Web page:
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  • The End of the World and Beyond: A Tragedy by Central Bankers and Public Officials  1 comment
    May 18, 2010 4:53 PM | about stocks: EEA, FXB, FXE, FXF, FXS, GRDOW

    What a grand charade the world of finance and economics has become! All the rules that we knew have been reversed upside down, and with the passing of each day another abnormality becomes the standard practice, as people try to find solutions to a problem which has already been shown to be without one: how to have a free lunch, and avoid the aftermath.

    In one of the previous articles at this site we had made the prognostication that eventually it would not be possible to pay for the excesses of the past years without pain, and chaos. All that is happening nowadays here and there, as news on government insolvency, volatility in the markets, the rise of the USD, and gold, and the collapse of the Euro keep popping every day. All this would have been easy to forecast just on the basic assumption that the picture changed fundamentally in August 2007, when BNP Paribas failed to price certain complex instruments derived from mortgages owned by irresponsible people. But few have made this realization, and even now, many refuse to acknowledge the basic fact that the higher you fly, the faster and harder you fall. After years and years of basic errors in policy, judgement, and character, it is but natural that the payback time will be harsh, and long-lasting, just as the days of boom were sweet.

    Indeed, if one can look beyond the headlines and consider what is really being done by politicians and business people, the simplicity of the picture is striking. When there is a problem, you take it from the suffering entity, and give it to somebody else. It works until everybody is suffering, and nobody is left safe. When mortgage borrowers default, one bails them out by reducing their interest rates, making saving money impossible, and erasing the returns of those who have assets that could fuel real economic activity if deposited in bank accounts in a healthy environment. Those with savings naturally turn to assets like gold, or bonds, which only suck out cash from the economy, and lead to a general downturn.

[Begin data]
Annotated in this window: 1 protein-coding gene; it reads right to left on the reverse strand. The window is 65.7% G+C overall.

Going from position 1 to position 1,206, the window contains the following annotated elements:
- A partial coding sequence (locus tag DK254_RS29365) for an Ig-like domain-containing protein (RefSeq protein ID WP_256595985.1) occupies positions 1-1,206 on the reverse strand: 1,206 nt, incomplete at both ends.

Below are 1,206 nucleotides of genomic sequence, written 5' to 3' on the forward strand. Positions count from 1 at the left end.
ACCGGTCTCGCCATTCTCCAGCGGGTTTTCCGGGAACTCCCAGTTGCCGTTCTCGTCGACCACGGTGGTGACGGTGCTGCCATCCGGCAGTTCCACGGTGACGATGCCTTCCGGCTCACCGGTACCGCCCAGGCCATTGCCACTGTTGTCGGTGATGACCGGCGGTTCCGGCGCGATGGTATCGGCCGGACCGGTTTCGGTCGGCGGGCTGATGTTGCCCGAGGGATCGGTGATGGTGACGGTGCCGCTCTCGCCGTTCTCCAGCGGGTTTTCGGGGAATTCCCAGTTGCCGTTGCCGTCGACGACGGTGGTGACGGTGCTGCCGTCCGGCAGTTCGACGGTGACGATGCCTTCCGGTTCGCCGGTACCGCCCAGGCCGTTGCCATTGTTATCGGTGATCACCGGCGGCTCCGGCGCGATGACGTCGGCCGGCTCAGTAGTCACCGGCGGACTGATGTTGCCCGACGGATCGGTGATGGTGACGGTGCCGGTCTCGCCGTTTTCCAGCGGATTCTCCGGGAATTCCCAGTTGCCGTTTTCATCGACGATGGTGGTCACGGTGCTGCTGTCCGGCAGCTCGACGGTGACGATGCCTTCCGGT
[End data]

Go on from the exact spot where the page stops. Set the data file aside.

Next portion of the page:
To save the situation, one decides to print money. People who can't deposit their funds in bank accounts due to low returns, buy bonds - so the government just buys bonds back from them, hoping that this will liquefy the economy. All that it manages to do is attract more buyers for bonds and equivalent safe assets, as it has been shown time and again in the ECB's liquidity operations, and the Treasury's bond auctions. Seeing that this approach doesn't work, governments choose to go in directly and purchase goods and assets from private producers, banks, and corporations, generating gigantic budget deficits, masking the difficult situation of the private sector. Once again, there is temporary relief, but all that is achieved shuffling debt from one pocket to another, since as the private sector stabilizes, the public goes bankrupt.

    The public has bailed everybody out, but who will bail the public out now? Well, in a poignant demonstration of failure, the governments of Spain, Greece, and Portugal are now announcing very large cuts in spending, budget deficits which will be tackled by the reductions in the share of the suppressed, and unhappy layers of society. So the public is bailed out by the poor. The rich are saved, and the problems resolved. At least such is the hope.

    That method doesn't work. Everybody took part in the big game, no doubt, but those who took the greatest risk, and got rich from that should pay the heaviest price. That not only makes sense, and is just, but also is crucial for a functioning economic life. Yet, now that the whole world will be sharing the cost of their excesses, do they really win? In our opinion, this will go down as the dumbest bailout in the history of economics, and the grandest Pyrrhic victory that the elites have ever achieved over the poor, because once the real cost that must be paid in social unrest, extremism, economic chaos, and even warfare, makes itself known, the greatest losers will be the "Haves". The "have nots" already have not, and chaos is but new opportunities for some of them. Now that their bread has been withdrawn, if we are excused the hyperbole, they have little to lose, and are ready to take from those who have made them pay excessively for the crimes of others.



    Disclosure: No positions
    Themes: Greek Bailout, Euro Stocks: EEA, FXB, FXE, FXF, FXS, GRDOW
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  • Dont forget Ireland as well. IT got a $100 Billion bailout recently, and The country only takes in about 25 Billion a year , but is spending 60 Billion a year.

     

    These figures are correct (give or take 8%) even after the extra taxes and money saving measures in Ireland.

     

    I dont think Ireland can pay the bailout back, and GDP wont increase until 2015 as a minimum, and most likely 2020.
    16 Jan 2011, 03:24 AM Reply Like
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